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Three things that went wrong in the Warriors Game 4 loss to Dallas

"Playoffs are fun," said Steph Curry. "It's an adaptation game." (Author: Gardener)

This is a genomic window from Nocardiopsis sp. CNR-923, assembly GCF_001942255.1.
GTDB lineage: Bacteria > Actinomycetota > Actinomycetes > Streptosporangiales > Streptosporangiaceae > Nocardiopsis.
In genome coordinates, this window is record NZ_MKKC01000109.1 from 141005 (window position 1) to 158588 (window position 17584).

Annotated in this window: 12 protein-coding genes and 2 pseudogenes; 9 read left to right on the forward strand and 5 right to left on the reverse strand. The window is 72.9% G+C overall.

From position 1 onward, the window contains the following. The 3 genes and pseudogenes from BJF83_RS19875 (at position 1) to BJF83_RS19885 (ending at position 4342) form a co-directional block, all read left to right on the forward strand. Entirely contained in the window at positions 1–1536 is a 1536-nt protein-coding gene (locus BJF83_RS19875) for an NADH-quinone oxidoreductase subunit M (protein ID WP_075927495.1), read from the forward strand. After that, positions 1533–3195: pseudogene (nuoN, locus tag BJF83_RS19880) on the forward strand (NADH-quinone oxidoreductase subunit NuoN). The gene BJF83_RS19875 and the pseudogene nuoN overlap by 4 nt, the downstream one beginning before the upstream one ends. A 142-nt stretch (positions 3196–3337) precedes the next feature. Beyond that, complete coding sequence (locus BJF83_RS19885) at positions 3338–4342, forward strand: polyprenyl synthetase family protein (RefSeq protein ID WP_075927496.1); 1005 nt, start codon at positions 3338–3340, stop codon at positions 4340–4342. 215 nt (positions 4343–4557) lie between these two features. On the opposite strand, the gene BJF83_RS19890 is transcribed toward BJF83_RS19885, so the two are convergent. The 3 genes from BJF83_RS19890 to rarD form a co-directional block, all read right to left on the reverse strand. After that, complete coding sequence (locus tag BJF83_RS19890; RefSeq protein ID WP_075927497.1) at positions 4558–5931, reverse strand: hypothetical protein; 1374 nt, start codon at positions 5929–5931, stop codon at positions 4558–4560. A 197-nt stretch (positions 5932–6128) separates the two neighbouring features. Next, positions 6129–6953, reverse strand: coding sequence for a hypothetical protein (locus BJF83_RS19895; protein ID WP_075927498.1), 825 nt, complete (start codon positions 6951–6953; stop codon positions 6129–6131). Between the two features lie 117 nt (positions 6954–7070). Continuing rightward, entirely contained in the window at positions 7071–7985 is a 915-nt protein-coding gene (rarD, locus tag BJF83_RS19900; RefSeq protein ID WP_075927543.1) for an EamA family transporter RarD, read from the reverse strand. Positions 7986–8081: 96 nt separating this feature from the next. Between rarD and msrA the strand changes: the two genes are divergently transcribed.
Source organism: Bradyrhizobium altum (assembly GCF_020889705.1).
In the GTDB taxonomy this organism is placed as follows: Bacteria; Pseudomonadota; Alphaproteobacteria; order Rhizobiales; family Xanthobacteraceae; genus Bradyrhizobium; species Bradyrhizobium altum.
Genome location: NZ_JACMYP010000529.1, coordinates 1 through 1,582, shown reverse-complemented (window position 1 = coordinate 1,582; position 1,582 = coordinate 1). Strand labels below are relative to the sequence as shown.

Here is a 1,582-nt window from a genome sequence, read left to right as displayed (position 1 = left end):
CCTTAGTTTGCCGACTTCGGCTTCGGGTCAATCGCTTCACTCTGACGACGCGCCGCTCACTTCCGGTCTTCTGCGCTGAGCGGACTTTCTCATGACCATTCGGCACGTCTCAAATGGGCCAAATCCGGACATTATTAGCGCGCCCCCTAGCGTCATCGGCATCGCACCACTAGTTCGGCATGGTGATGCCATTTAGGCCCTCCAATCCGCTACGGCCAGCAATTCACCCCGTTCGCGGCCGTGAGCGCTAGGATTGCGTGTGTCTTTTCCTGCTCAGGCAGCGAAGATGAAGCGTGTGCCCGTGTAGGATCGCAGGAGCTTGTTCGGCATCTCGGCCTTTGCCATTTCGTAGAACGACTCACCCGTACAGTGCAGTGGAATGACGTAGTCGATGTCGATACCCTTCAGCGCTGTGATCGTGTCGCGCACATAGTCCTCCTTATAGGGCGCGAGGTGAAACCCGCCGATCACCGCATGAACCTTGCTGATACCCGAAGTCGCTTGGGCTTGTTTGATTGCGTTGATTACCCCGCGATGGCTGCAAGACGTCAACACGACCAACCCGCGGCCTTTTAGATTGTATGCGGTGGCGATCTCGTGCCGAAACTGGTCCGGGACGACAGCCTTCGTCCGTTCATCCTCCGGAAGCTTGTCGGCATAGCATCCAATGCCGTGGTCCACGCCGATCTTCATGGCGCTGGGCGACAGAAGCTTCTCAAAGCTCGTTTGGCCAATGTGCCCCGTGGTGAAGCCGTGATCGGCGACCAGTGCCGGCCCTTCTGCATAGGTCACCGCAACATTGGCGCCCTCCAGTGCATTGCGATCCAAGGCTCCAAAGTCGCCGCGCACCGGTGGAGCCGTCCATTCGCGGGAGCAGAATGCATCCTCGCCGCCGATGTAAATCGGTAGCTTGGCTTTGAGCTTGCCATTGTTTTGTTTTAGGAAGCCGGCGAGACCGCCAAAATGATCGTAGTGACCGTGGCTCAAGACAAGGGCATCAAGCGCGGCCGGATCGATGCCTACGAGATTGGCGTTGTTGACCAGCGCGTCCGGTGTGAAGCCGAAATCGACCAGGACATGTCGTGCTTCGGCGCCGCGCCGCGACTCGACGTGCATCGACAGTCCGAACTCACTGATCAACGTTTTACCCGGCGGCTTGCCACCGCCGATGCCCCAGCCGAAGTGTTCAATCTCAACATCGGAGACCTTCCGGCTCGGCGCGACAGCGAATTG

DallasDALLAS — The Warriors are on the doorstep of the NBA Finals, one win away from their sixth appearance in eight years. Golden State lost Game 4, 119-109, to the Dallas Mavericks Tuesday night at the American Airlines Center. Coach Steve Kerr reinstated the starters, to no avail. The result wasn't as ugly as the game. But as Warriors players have attested in these playoffs, closeout games are the hardest to win. The Warriors, still leading 3-1 in the Western Conference Finals, have an opportunity to win the series Thursday night at the Chase Center. But let's take a look at some of the lessons we learned from the Game 4 loss. The Mavericks hit 20 3-pointers on 43 attempts. Reggie Bullock, who didn't score in Game 3, found his rhythm with six 3-pointers on 10 tries. Dorian Finney-Smith lost four 3-pointers and Luka Dončić hit 3. It was a far cry from the 13-to-45 shooting night Dallas had in Game 3. Their 19-point lead in Game 2, for example, came with 15 first-half 3-points made, but the Warriors overtook that lead when they were unable to repeat their first-half success. "If they can hit 30 3-pointers, they deserve the win," coach Steve Kerr said after the Warriors' win. Shooting like that earned Dallas the win on Tuesday. But her success from 3 on Tuesday wasn't all luck, it started with a lackluster defense. Golden State has struggled all season, leaving players wide open in the corners. And Mavericks coach Jason Kidd made adjustments. "The biggest compliment we got is that they have to play Zone because they can't play us one-on-one, right?" Kidd said after the game. Dallas overloaded Golden State's zone defenses on one side, forcing them to rotate their defense and leave one of their five shooters open. In the second half, they had Dončić off the ball, forcing the defense to read. "It's a game of adjustments and you have to figure out if you can't do it in the blink of an eye and you have a game like tonight. For the next 48 hours, get ready and focus on another level of what they did to win the game like they did tonight. Not shooting enough of 3 curries, they attempted five 3-pointers and made two of them, as did Jordan Poole. Klay Thompson attempted six 3-pointers and made two of them. Overall, the team went 10-to-28 from 3 in the game - specifically, they only made 3 threes on 16 tries in the first half and fell well short of the Mavericks' 11 made on 23 tries. The bench unit, thrown in the fourth quarter of a supposed blowout, hit 3 threes alone. Moses Moody hit a pair of 3-pointers and Jonathan Kuminga hit one that helped reduce the Warriors' deficit to eight points. But a heroic display from 19-year-old rookies Nemanja Bjelica and Damion Lee wasn't enough to cover up the ugly offensive night. "I thought overall the ball didn't move well enough tonight," Kerr said. "Way too much dribble and I thought this group came out and moved the ball better and we got some easy buckets." It was with a heavy heart that the Warriors went into Game 4. The Robb Elementary shooting in nearby Uvalde, Texas prompted Kerr to deliver an emotional pregame speech in which he cried, urging lawmakers to take gun control action. "Especially before the game, before it started," Kerr said. So I was quite emotional and just trying to calm down and coach the team. Once players are on the pitch, they know how to isolate broken hearts from their game mindset. But the Warriors' energy was gone and their game wasn't clear at all in the loss. Andrew Wiggins didn't have the same lead he did in the playoffs. Poor defensive play led to a lack of offensive breakout. "We weren't very vigilant defensively tonight. We weren't sharp," Kerr said. "And I thought we kind of get them into a groove, and once a team like that gets into a three-point groove, it's difficult to get them out."